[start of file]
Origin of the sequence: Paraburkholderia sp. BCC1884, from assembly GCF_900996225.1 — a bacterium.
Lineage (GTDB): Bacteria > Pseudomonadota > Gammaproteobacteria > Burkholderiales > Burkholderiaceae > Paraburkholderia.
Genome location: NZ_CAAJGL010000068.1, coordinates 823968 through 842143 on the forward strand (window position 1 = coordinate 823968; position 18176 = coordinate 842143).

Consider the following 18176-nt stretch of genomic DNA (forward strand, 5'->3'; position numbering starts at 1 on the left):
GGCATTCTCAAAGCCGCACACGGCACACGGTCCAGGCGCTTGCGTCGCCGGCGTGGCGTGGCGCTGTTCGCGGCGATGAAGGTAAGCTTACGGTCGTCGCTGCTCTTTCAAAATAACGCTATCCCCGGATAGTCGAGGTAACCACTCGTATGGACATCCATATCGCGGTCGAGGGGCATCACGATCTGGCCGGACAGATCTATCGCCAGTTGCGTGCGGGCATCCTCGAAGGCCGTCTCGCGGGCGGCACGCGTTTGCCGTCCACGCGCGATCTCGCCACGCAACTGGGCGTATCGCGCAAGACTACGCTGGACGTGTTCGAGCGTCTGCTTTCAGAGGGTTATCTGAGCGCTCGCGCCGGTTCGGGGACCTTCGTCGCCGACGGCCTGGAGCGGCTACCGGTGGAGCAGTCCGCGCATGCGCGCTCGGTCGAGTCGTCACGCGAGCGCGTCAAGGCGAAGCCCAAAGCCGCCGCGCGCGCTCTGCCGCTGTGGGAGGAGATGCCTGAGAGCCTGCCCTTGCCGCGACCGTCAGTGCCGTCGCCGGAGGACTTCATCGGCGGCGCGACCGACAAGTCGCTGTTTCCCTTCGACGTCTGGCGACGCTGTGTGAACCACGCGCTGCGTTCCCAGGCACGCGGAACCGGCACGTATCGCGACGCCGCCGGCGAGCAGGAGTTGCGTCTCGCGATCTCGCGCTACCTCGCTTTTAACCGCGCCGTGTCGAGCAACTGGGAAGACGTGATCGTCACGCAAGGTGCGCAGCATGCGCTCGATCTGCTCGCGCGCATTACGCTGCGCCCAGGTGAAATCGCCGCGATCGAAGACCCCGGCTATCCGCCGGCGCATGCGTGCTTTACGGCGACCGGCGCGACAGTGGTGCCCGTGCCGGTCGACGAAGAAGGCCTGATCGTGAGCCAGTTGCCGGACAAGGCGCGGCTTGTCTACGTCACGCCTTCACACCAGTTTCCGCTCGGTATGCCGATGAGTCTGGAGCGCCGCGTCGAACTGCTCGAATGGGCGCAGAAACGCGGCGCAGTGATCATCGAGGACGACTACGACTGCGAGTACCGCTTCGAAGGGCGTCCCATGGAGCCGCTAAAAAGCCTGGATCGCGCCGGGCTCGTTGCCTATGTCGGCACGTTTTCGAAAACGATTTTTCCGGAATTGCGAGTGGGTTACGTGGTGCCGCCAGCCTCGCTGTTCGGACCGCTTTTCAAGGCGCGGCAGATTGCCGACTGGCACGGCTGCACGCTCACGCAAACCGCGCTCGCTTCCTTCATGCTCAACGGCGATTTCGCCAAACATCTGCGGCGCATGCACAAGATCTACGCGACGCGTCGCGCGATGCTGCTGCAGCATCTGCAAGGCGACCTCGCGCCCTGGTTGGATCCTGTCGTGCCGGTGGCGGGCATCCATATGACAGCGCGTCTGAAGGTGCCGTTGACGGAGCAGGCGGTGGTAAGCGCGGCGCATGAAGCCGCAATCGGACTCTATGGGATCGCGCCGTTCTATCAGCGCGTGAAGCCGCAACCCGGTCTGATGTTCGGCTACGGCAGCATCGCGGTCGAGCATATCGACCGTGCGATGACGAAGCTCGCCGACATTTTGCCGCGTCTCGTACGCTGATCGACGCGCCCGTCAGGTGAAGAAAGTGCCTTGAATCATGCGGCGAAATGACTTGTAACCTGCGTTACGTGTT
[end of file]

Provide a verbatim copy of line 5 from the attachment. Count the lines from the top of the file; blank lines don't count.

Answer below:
GGCATTCTCAAAGCCGCACACGGCACACGGTCCAGGCGCTTGCGTCGCCGGCGTGGCGTGGCGCTGTTCGCGGCGATGAAGGTAAGCTTACGGTCGTCGCTGCTCTTTCAAAATAACGCTATCCCCGGATAGTCGAGGTAACCACTCGTATGGACATCCATATCGCGGTCGAGGGGCATCACGATCTGGCCGGACAGATCTATCGCCAGTTGCGTGCGGGCATCCTCGAAGGCCGTCTCGCGGGCGGCACGCGTTTGCCGTCCACGCGCGATCTCGCCACGCAACTGGGCGTATCGCGCAAGACTACGCTGGACGTGTTCGAGCGTCTGCTTTCAGAGGGTTATCTGAGCGCTCGCGCCGGTTCGGGGACCTTCGTCGCCGACGGCCTGGAGCGGCTACCGGTGGAGCAGTCCGCGCATGCGCGCTCGGTCGAGTCGTCACGCGAGCGCGTCAAGGCGAAGCCCAAAGCCGCCGCGCGCGCTCTGCCGCTGTGGGAGGAGATGCCTGAGAGCCTGCCCTTGCCGCGACCGTCAGTGCCGTCGCCGGAGGACTTCATCGGCGGCGCGACCGACAAGTCGCTGTTTCCCTTCGACGTCTGGCGACGCTGTGTGAACCACGCGCTGCGTTCCCAGGCACGCGGAACCGGCACGTATCGCGACGCCGCCGGCGAGCAGGAGTTGCGTCTCGCGATCTCGCGCTACCTCGCTTTTAACCGCGCCGTGTCGAGCAACTGGGAAGACGTGATCGTCACGCAAGGTGCGCAGCATGCGCTCGATCTGCTCGCGCGCATTACGCTGCGCCCAGGTGAAATCGCCGCGATCGAAGACCCCGGCTATCCGCCGGCGCATGCGTGCTTTACGGCGACCGGCGCGACAGTGGTGCCCGTGCCGGTCGACGAAGAAGGCCTGATCGTGAGCCAGTTGCCGGACAAGGCGCGGCTTGTCTACGTCACGCCTTCACACCAGTTTCCGCTCGGTATGCCGATGAGTCTGGAGCGCCGCGTCGAACTGCTCGAATGGGCGCAGAAACGCGGCGCAGTGATCATCGAGGACGACTACGACTGCGAGTACCGCTTCGAAGGGCGTCCCATGGAGCCGCTAAAAAGCCTGGATCGCGCCGGGCTCGTTGCCTATGTCGGCACGTTTTCGAAAACGATTTTTCCGGAATTGCGAGTGGGTTACGTGGTGCCGCCAGCCTCGCTGTTCGGACCGCTTTTCAAGGCGCGGCAGATTGCCGACTGGCACGGCTGCACGCTCACGCAAACCGCGCTCGCTTCCTTCATGCTCAACGGCGATTTCGCCAAACATCTGCGGCGCATGCACAAGATCTACGCGACGCGTCGCGCGATGCTGCTGCAGCATCTGCAAGGCGACCTCGCGCCCTGGTTGGATCCTGTCGTGCCGGTGGCGGGCATCCATATGACAGCGCGTCTGAAGGTGCCGTTGACGGAGCAGGCGGTGGTAAGCGCGGCGCATGAAGCCGCAATCGGACTCTATGGGATCGCGCCGTTCTATCAGCGCGTGAAGCCGCAACCCGGTCTGATGTTCGGCTACGGCAGCATCGCGGTCGAGCATATCGACCGTGCGATGACGAAGCTCGCCGACATTTTGCCGCGTCTCGTACGCTGATCGACGCGCCCGTCAGGTGAAGAAAGTGCCTTGAATCATGCGGCGAAATGACTTGTAACCTGCGTTACGTGTT